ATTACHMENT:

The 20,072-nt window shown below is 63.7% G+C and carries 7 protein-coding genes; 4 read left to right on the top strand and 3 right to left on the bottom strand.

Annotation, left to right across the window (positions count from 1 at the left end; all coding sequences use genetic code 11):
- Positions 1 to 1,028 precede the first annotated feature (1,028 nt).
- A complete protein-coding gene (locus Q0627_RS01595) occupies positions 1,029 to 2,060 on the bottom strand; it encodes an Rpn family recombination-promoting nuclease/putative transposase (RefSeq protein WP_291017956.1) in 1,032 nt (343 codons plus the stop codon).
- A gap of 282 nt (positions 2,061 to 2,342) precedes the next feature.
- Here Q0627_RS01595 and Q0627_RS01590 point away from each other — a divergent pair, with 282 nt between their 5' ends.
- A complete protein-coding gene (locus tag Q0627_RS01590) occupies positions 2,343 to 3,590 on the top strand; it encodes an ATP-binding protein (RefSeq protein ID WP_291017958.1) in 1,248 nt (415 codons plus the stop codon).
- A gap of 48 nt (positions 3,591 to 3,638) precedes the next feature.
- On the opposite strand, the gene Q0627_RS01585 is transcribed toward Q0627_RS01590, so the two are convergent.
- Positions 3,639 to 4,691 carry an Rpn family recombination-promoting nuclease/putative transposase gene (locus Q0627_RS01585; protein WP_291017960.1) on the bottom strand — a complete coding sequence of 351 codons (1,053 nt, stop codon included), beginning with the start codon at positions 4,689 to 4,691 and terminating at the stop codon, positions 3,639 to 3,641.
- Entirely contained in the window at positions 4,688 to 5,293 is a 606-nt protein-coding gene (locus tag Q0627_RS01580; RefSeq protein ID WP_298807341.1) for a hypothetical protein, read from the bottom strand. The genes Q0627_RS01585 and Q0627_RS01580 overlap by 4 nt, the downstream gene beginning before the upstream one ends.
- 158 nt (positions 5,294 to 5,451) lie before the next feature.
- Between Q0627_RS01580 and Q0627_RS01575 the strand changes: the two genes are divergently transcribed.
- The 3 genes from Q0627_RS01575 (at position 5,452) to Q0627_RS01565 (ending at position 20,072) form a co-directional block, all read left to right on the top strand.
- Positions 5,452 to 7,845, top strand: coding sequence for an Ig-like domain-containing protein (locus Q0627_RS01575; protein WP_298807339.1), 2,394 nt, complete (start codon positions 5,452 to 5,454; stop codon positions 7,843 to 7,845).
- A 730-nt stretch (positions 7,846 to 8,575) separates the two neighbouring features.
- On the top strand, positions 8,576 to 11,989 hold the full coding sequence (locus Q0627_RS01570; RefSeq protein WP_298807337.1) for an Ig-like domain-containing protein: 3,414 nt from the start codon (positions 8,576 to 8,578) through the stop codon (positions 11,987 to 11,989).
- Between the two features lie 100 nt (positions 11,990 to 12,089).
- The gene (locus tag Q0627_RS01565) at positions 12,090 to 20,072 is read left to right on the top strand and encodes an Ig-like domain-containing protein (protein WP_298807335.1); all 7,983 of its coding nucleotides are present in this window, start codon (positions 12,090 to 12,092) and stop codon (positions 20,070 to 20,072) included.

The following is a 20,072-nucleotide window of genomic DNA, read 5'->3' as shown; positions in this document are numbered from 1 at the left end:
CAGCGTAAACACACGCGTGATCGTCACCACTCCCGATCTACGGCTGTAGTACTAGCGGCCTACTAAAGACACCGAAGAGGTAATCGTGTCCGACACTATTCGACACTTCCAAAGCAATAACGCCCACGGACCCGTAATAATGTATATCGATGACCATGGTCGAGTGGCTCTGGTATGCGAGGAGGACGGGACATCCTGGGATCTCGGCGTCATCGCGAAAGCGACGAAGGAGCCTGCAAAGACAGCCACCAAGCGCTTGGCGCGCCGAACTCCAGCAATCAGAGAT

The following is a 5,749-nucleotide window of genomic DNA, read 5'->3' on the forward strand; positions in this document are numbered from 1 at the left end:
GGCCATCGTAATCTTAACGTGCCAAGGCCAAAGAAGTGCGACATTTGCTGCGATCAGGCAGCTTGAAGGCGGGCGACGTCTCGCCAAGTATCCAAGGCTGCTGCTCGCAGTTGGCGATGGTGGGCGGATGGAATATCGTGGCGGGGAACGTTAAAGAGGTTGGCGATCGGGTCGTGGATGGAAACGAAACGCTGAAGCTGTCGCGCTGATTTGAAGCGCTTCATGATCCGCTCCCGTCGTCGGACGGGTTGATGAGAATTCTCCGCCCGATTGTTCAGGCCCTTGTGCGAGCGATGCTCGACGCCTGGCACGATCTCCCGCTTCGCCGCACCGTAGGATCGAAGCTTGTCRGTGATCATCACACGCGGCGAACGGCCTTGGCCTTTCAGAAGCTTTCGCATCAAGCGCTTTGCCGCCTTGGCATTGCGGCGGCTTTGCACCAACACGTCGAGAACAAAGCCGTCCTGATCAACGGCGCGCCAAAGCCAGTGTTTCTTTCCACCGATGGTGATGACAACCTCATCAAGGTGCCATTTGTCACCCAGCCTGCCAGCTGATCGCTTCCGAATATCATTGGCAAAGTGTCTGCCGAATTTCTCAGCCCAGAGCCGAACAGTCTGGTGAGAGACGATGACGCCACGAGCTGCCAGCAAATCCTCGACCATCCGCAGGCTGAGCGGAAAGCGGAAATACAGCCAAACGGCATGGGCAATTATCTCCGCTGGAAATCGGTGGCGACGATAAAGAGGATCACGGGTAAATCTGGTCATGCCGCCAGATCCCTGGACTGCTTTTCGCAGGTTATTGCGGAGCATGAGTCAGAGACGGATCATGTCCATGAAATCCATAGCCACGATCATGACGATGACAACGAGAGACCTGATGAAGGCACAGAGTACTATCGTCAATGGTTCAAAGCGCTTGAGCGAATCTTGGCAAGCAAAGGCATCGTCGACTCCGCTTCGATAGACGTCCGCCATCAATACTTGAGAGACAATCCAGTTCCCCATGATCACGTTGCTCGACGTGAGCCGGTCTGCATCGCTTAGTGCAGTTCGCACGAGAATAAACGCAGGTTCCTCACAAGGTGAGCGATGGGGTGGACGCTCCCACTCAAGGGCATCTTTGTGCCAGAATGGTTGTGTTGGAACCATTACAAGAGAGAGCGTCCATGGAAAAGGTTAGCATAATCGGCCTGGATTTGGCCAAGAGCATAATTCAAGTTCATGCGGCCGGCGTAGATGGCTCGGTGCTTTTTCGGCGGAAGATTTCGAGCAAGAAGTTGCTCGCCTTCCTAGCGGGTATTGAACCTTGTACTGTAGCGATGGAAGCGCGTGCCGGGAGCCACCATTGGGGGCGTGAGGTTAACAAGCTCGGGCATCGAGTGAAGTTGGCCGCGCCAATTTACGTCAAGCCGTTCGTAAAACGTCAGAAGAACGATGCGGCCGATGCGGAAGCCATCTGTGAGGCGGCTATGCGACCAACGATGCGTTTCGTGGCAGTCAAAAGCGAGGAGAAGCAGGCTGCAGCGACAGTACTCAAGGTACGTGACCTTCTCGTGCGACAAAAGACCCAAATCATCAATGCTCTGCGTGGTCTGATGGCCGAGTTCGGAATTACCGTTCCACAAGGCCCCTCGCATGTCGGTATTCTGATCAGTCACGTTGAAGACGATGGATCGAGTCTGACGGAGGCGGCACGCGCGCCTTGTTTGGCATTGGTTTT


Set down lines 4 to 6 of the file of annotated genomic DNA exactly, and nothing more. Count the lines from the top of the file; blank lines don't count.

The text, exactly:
- A complete protein-coding gene (locus Q0627_RS01595) occupies positions 1,029 to 2,060 on the bottom strand; it encodes an Rpn family recombination-promoting nuclease/putative transposase (RefSeq protein WP_291017956.1) in 1,032 nt (343 codons plus the stop codon).
- A gap of 282 nt (positions 2,061 to 2,342) precedes the next feature.
- Here Q0627_RS01595 and Q0627_RS01590 point away from each other — a divergent pair, with 282 nt between their 5' ends.